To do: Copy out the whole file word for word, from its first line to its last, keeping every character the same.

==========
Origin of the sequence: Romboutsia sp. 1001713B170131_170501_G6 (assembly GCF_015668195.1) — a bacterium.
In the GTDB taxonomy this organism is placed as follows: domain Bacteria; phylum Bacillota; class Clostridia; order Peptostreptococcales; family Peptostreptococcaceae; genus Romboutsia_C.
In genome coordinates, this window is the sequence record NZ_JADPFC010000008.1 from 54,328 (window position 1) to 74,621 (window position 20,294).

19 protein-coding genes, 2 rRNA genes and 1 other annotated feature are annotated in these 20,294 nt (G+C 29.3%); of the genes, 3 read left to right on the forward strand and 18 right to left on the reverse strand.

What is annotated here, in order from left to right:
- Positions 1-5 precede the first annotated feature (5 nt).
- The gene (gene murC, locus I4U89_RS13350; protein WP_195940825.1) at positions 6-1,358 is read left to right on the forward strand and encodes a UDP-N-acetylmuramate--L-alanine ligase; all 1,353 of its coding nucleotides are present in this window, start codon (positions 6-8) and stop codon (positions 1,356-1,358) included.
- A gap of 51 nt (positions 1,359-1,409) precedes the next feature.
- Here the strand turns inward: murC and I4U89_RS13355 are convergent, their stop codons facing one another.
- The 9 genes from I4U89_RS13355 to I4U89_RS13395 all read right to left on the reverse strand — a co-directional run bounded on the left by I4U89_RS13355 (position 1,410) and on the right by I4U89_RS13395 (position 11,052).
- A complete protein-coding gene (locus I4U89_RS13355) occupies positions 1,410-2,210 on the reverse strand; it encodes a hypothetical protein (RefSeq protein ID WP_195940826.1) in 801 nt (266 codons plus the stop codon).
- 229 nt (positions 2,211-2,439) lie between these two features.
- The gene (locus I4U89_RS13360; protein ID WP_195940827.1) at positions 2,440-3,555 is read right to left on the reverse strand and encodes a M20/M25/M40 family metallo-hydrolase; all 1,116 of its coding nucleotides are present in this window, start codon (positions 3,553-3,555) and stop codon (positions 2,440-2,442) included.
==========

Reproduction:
Origin of the sequence: Romboutsia sp. 1001713B170131_170501_G6 (assembly GCF_015668195.1) — a bacterium.
In the GTDB taxonomy this organism is placed as follows: domain Bacteria; phylum Bacillota; class Clostridia; order Peptostreptococcales; family Peptostreptococcaceae; genus Romboutsia_C.
In genome coordinates, this window is the sequence record NZ_JADPFC010000008.1 from 54,328 (window position 1) to 74,621 (window position 20,294).

19 protein-coding genes, 2 rRNA genes and 1 other annotated feature are annotated in these 20,294 nt (G+C 29.3%); of the genes, 3 read left to right on the forward strand and 18 right to left on the reverse strand.

What is annotated here, in order from left to right:
- Positions 1-5 precede the first annotated feature (5 nt).
- The gene (gene murC, locus I4U89_RS13350; protein WP_195940825.1) at positions 6-1,358 is read left to right on the forward strand and encodes a UDP-N-acetylmuramate--L-alanine ligase; all 1,353 of its coding nucleotides are present in this window, start codon (positions 6-8) and stop codon (positions 1,356-1,358) included.
- A gap of 51 nt (positions 1,359-1,409) precedes the next feature.
- Here the strand turns inward: murC and I4U89_RS13355 are convergent, their stop codons facing one another.
- The 9 genes from I4U89_RS13355 to I4U89_RS13395 all read right to left on the reverse strand — a co-directional run bounded on the left by I4U89_RS13355 (position 1,410) and on the right by I4U89_RS13395 (position 11,052).
- A complete protein-coding gene (locus I4U89_RS13355) occupies positions 1,410-2,210 on the reverse strand; it encodes a hypothetical protein (RefSeq protein ID WP_195940826.1) in 801 nt (266 codons plus the stop codon).
- 229 nt (positions 2,211-2,439) lie between these two features.
- The gene (locus I4U89_RS13360; protein ID WP_195940827.1) at positions 2,440-3,555 is read right to left on the reverse strand and encodes a M20/M25/M40 family metallo-hydrolase; all 1,116 of its coding nucleotides are present in this window, start codon (positions 3,553-3,555) and stop codon (positions 2,440-2,442) included.